Context of the peer review of Norway

Political and economic context

Norway’s current minority coalition government has been in power since 2013. The Conservative Party led by Prime Minister Erna Solberg and the Progress Party were re-elected in October 2017 and in January 2018 the Liberal Party joined the coalition. In January 2019, the Christian Democratic Party, which has been a firm advocate for development assistance, also joined the government. Parliamentary elections are next scheduled for 2021.

Norway’s population of 5.3 million benefits from sustained economic growth. At USD 35 739 (US dollars), average annual household net-adjusted disposable income per capita is higher than the OECD average (OECD, 2016). The unemployment rate is relatively low having fallen from 4.6% in 2016 to 4.2% in 2017 and is expected to reach 3.7% in 2018 (OECD, 2018a). Satisfaction with the education system is the highest among all OECD countries, reaching 85% in 2016 – an increase from 77% in 2007, likely attributable to high levels of access to educational institutions and improvements in Programme for International Student Assessment (PISA) scores in all subjects (OECD, 2017). Refugee policies since 2015 have been relatively restrictive, with applications for asylum decreasing in recent years (Government of Norway, 2017). However, with 11.3 refugees per 1 000 inhabitants, Norway sits above the median for OECD countries (Center for Global Development, 2017).

The OECD projects steady 2.3% growth in real gross domestic product (GDP), above the 1.9% average for OECD member countries (OECD, 2018b). Forecast inflation remains low, around 2%, as compared to the OECD average of 2.4%. Norway’s fiscal balances have maintained a surplus in recent years, at 6.0% of GDP in 2015 and 3.1% of GDP in 2016 (OECD, 2017). Both government expenditures and government investment are also above the OECD average.1 Norway’s sustained economic prosperity is largely attributable to its well-managed petroleum resources, which have enabled the accumulation of a substantial sovereign wealth fund, the Government Pension Fund Global, while also financing fiscal deficits.2 In 2017, the government announced a revision to the fiscal rule, namely that fiscal budgeting be based on a 3% expected return on the Fund, instead of the 4% in place since 2001. This suggests an end to fiscal expansion and a degree of constrained public spending going forward (OECD, 2018c).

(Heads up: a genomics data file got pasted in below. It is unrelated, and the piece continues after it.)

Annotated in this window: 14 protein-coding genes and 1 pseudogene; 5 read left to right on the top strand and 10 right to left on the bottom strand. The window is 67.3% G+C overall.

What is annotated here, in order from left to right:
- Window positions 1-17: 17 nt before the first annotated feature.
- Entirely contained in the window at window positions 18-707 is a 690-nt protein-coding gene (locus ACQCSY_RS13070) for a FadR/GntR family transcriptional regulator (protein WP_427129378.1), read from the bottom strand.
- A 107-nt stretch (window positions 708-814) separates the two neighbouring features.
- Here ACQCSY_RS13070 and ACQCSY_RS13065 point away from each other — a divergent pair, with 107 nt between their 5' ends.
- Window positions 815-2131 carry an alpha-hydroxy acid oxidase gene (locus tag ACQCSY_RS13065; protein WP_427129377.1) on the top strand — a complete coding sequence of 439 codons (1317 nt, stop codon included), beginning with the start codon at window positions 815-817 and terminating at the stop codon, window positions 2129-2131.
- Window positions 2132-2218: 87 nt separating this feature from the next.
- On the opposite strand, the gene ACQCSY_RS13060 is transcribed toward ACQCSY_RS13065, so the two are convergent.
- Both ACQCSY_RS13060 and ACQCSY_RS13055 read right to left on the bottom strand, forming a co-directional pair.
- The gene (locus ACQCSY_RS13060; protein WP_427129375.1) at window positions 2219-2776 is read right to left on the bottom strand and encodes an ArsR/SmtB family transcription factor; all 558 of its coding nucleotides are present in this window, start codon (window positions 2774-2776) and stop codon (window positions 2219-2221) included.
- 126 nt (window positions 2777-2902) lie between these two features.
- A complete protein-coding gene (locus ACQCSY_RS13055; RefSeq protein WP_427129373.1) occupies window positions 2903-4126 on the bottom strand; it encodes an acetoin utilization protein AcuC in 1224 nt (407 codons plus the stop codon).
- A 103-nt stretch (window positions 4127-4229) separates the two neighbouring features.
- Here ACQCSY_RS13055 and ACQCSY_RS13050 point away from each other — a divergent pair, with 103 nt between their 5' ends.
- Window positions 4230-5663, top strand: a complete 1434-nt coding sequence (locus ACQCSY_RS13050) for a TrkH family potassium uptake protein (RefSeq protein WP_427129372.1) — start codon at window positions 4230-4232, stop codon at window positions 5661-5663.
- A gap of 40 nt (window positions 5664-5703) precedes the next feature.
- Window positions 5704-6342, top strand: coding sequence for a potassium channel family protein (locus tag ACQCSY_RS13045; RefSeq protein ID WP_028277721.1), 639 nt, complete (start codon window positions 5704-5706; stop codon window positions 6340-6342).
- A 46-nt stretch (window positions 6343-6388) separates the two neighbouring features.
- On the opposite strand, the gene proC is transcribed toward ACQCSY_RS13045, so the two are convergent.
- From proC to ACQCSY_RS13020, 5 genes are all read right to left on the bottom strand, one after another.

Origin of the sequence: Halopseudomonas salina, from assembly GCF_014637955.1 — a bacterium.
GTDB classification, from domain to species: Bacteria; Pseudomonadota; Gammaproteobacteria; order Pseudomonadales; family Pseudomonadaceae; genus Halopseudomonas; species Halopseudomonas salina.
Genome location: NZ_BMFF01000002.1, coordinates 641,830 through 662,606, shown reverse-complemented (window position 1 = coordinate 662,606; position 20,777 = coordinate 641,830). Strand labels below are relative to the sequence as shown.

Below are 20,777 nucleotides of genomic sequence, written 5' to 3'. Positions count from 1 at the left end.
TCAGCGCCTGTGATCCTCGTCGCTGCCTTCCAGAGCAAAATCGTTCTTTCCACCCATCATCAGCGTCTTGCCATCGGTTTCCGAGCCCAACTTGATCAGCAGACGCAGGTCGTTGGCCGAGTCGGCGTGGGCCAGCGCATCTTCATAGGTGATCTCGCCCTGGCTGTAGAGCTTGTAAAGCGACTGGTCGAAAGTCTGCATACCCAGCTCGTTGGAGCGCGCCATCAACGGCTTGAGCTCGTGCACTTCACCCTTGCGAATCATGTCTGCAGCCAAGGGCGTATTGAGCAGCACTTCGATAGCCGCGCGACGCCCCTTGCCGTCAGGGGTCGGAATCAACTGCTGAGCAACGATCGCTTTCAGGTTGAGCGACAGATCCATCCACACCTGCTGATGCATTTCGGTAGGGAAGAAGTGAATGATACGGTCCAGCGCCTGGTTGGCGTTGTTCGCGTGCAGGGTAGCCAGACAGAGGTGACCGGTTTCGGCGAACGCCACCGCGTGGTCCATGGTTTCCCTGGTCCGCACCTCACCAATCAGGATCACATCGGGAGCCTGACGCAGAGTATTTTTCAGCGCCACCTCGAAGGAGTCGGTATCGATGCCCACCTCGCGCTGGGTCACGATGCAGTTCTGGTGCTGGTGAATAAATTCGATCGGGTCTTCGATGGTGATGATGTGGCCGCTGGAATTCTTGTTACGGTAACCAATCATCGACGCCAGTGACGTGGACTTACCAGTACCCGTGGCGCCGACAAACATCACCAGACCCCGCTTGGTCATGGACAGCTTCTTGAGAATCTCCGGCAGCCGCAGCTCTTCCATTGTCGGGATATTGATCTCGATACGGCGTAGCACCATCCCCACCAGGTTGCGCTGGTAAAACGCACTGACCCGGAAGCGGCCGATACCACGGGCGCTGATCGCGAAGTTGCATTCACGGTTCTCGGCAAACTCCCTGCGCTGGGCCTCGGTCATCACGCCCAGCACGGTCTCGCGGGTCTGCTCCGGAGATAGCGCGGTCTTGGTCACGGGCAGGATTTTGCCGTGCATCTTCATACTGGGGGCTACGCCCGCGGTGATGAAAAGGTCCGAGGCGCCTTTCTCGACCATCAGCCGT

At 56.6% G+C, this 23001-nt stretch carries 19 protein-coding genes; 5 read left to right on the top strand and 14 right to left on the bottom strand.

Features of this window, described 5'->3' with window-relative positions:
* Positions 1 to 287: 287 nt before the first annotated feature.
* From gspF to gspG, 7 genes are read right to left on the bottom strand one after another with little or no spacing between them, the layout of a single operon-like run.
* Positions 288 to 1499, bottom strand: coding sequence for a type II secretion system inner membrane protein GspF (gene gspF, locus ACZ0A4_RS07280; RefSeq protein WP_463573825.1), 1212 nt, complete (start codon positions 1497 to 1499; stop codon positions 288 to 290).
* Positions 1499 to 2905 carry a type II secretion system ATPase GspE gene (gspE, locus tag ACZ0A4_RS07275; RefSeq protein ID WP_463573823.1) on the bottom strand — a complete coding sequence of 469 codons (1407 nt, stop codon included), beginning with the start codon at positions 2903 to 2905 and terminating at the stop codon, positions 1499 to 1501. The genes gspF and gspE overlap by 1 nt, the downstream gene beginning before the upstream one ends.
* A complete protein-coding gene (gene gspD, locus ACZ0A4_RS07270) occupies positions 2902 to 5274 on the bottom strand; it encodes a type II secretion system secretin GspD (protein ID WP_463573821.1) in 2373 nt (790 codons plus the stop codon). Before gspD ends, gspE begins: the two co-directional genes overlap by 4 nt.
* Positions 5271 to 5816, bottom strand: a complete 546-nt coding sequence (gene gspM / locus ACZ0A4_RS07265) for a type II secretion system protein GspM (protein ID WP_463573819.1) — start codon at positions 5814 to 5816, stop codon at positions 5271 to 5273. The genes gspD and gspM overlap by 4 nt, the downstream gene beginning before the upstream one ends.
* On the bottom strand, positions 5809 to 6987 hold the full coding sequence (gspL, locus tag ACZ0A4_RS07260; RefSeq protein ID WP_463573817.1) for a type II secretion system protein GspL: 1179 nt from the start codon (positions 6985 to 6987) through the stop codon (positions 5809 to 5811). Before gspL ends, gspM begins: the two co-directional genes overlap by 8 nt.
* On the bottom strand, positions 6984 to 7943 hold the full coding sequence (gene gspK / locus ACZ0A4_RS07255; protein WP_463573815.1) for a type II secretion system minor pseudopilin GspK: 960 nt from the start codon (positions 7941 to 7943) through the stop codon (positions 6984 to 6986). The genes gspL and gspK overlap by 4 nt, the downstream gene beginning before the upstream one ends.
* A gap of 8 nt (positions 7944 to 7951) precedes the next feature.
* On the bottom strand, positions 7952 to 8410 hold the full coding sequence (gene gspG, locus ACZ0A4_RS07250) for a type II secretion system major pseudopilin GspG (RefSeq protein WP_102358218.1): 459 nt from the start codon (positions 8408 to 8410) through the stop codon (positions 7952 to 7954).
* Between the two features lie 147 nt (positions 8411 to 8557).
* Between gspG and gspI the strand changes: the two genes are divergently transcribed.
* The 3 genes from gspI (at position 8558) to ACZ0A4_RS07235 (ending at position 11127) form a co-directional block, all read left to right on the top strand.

Development co-operation system

The delivery of Norway’s aid programme is largely shared between the Ministry of Foreign Affairs, the Ministry for Climate and Environment, the Norwegian Agency for Development Co-operation (Norad), Norway’s embassies, Norec (formerly FK Norway, responsible for facilitating exchanges between Norway and developing countries), and Norway’s development finance institution, the Norwegian Investment Fund for Developing Countries (Norfund). In 2017, the Ministry of Foreign Affairs was responsible for managing around 50% of Norwegian ODA, and the Ministry for Climate and Environment – which is responsible for Norway’s International Climate and Forest Initiative (NICFI) – for 8% of Norwegian ODA. Since 2016-17, the government has delegated increasing responsibility to Norad for the delivery of the aid programme. Norad’s responsibilities include the administration of support to health, education and climate and renewable energy programmes, private sector development, and support for civil society organisations. Norad administered around 28% of net ODA disbursements in 2017, up from 12% in 2016. A formal review and reform of the organisational arrangements and respective roles of Norad and the Ministry of Foreign Affairs commenced in 2018 and is ongoing.

This peer review looks at Norway’s efforts since 2013 to increase the impact of its aid and the efficiency of its distribution, while also being sensitive to these changes in the political, economic and administrative context.


Center for Global Development (2017), Commitment to Development Index 2017 (database), (accessed on 12 November 2018).

Government of Norway (2017), Immigration and Integration 2016–2017 – Report for Norway, Norwegian Ministries, Oslo,

OECD (2018a), Unemployment rate (indicator), doi: 10.1787/997c8750-en (accessed on 08 November 2018).

OECD (2018b), Real GDP forecast (indicator), doi: 10.1787/1f84150b-en (accessed on 25 November 2018).

OECD (2018c), OECD Economic Surveys: Norway 2018, OECD Publishing, Paris, (accessed on 25 November 2018).

OECD (2017), Government at a Glance 2017 – Country Fact Sheet: Norway, OECD Publishing, Paris,

OECD (2016), “Better Life Index: Norway”, OECD Social and Welfare Statistics, OECD Publishing, Paris, (accessed on 12 November 2018).

OECD (n.d.), Public Investment, OECD, Paris,

Royal Norwegian Ministry of Finance (2013), National Budget 2013, Oslo, Norway,


← 1. Government expenditures were 48.8% of GDP in 2015 and 51.1% of GDP in 2016, compared to the OECD average of 40.9% of GDP in 2015 and 41.5% of GDP in 2016; government investment was 4.8% in 2015 and 5.3% in 2016, compared to the OECD average of 3.2% in 2015 and 3% in 2016. See OECD (2017) and OECD (n.d.),

← 2. The fiscal rule permits spending more than the expected return on the Fund in a cyclical downturn. Spending of petroleum revenues should be below the expected return when capacity utilisation in the economy is high. See also: Royal Norwegian Ministry of Finance (2013).

End of the section – Back to iLibrary publication page